Ok, so lately, MATHION has been getting some pretty good reviews, especially on Goodreads. One recurring comment I see is the positivity of MATHION's "traditional" storytelling. Let me say this, I never intended the MAVONDURI TRILOGY to shake the foundations of the fantasy genre in its first installment, so I'm glad that people have taken notice of my attempt to hearken back to Tolkien, Howard, and even Conan Doyle in terms of prose style. These authors have been very influential to me in that they created a sense of realism and depth to their fantasy histories. Be aware, though, that THE LAST ASCENSION and especially BOOK THREE will not follow this same formula; MATHION was meant to ease readers into the world through a mode they were already familiar with, and now that they are familiar with the world of the Lands of Émae I have more freedom to experiment with bringing more influences into the mythology as Mathion's story draws closer to its completion.

In terms of the writing itself, the only way (in my mind) to present this is by "translating" the stories from their source. What I mean by that is to tell the story as if it isn't a "story" at all, but rather a recounting of actual historical events that for one reason or another were lost to mankind over the centuries.

Many fantasy authors today try too hard to shake up the fantasy genre in order to meet the demands of a youth culture that, tragically, has lost an appreciation for the subcreative processes that make fantasy what it is. In a world of Twitter and Facebook many young readers are consistently looking for the "next hot thing" or something of that like. And in my personal perception this thought is a flawed one. I for one can't get enough of old stories that present the idea that "history is not what it seems to be" and takes ancient ideas of valor and honor and breathes new life into those morals. Many "fantasies" today are simply that, fantasies. True fantasy, traditional fantasy, is that mode of storytelling that impresses real world lessons on the minds of readers in a fantastical context.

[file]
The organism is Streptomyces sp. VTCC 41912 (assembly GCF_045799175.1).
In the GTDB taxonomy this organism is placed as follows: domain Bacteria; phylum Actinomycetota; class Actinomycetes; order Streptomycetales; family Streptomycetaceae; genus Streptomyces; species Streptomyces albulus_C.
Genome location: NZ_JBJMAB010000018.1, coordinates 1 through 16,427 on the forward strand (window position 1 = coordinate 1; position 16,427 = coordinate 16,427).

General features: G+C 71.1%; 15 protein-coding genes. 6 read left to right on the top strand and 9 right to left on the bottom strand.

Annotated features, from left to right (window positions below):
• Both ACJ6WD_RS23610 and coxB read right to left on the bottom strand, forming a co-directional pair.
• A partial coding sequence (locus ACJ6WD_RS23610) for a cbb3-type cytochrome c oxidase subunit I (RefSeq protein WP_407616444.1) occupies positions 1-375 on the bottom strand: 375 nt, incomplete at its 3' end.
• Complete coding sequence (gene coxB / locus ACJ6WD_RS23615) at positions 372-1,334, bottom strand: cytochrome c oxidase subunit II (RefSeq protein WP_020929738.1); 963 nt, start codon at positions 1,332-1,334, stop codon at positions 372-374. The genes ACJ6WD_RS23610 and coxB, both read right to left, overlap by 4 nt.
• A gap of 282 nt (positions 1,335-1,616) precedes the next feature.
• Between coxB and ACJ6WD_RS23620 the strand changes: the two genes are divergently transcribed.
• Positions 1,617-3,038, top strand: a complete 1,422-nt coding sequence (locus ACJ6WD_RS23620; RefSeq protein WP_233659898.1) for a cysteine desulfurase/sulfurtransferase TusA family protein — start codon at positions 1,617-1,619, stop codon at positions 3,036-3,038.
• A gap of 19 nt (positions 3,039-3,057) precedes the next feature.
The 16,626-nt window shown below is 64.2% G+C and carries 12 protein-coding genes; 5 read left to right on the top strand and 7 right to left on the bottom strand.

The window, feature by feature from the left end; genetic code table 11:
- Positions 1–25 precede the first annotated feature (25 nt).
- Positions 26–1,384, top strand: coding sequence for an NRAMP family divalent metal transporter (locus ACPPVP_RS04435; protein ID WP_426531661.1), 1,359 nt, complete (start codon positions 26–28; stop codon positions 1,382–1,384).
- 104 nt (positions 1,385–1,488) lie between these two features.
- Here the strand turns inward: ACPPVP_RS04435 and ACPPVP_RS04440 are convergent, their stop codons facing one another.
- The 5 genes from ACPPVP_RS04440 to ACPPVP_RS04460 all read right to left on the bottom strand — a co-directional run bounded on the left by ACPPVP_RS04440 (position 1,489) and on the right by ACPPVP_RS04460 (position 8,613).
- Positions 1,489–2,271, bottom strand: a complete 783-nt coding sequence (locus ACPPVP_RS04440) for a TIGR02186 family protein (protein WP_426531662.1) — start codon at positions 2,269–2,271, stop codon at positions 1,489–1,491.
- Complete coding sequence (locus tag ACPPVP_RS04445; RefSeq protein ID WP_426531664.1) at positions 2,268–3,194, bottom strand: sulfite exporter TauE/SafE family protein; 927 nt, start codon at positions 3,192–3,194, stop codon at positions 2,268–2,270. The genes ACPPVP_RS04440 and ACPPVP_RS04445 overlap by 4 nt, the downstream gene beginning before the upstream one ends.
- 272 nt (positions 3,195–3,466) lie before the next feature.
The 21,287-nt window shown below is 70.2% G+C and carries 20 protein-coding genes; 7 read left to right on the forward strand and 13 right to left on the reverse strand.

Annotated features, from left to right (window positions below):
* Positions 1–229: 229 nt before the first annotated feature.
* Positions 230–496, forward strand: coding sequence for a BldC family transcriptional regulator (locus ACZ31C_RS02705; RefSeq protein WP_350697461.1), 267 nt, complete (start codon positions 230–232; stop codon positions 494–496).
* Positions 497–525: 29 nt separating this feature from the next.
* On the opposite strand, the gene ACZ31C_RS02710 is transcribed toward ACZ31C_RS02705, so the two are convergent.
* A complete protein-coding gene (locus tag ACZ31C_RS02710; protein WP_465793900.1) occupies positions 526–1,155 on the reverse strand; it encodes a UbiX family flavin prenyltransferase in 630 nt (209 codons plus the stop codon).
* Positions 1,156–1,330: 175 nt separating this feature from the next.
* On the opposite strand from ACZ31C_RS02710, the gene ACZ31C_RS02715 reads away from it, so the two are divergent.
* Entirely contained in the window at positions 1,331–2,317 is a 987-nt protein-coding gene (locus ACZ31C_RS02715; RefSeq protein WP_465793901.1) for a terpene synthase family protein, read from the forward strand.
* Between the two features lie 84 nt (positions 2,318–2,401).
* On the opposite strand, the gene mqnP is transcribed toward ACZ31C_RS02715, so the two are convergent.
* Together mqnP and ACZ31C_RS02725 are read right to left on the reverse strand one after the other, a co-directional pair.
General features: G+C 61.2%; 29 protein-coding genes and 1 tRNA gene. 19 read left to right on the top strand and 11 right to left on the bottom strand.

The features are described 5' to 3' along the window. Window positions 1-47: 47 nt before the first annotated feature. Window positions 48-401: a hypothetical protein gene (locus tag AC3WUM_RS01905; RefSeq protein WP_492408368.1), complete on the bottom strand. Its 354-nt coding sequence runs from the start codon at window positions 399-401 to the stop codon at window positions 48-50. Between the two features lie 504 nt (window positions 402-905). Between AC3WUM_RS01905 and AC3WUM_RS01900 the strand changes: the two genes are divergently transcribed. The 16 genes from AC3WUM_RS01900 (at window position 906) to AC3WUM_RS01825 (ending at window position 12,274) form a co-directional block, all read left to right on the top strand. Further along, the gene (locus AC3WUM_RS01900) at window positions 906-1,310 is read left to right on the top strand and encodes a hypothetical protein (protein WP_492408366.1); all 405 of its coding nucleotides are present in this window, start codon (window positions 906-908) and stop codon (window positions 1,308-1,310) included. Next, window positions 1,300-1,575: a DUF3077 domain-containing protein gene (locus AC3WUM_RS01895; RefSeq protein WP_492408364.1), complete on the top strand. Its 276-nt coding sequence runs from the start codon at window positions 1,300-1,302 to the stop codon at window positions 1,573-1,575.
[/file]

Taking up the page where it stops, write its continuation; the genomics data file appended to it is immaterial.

Fantasy is meant, to an extent, to be "escapist" but not "evasive", especially given the times we live in. In a world that has ingratiated itself with the superficial and materialistic, I firmly believe that traditional motifs of fantasy storytelling will steer the world, in particular the youth of this world, into a more selfless and deeper mindset of setting others before themselves, and in that regard will help them "escape" the constraints of a world which demands they put themselves first.

That is not to say that there is no hope for fantasy! I think that the genre is poised for a return to mainstream prominence, and in order to do that we as fantasy authors will have to keep the minds of our readers in our minds as we continue to write. What are they expecting? How can we meet and exceed those expectations? And how can we keep this genre, which has been around since man first conceived of stories, grand and epic and heroic in a world where heroes are fewer and further between?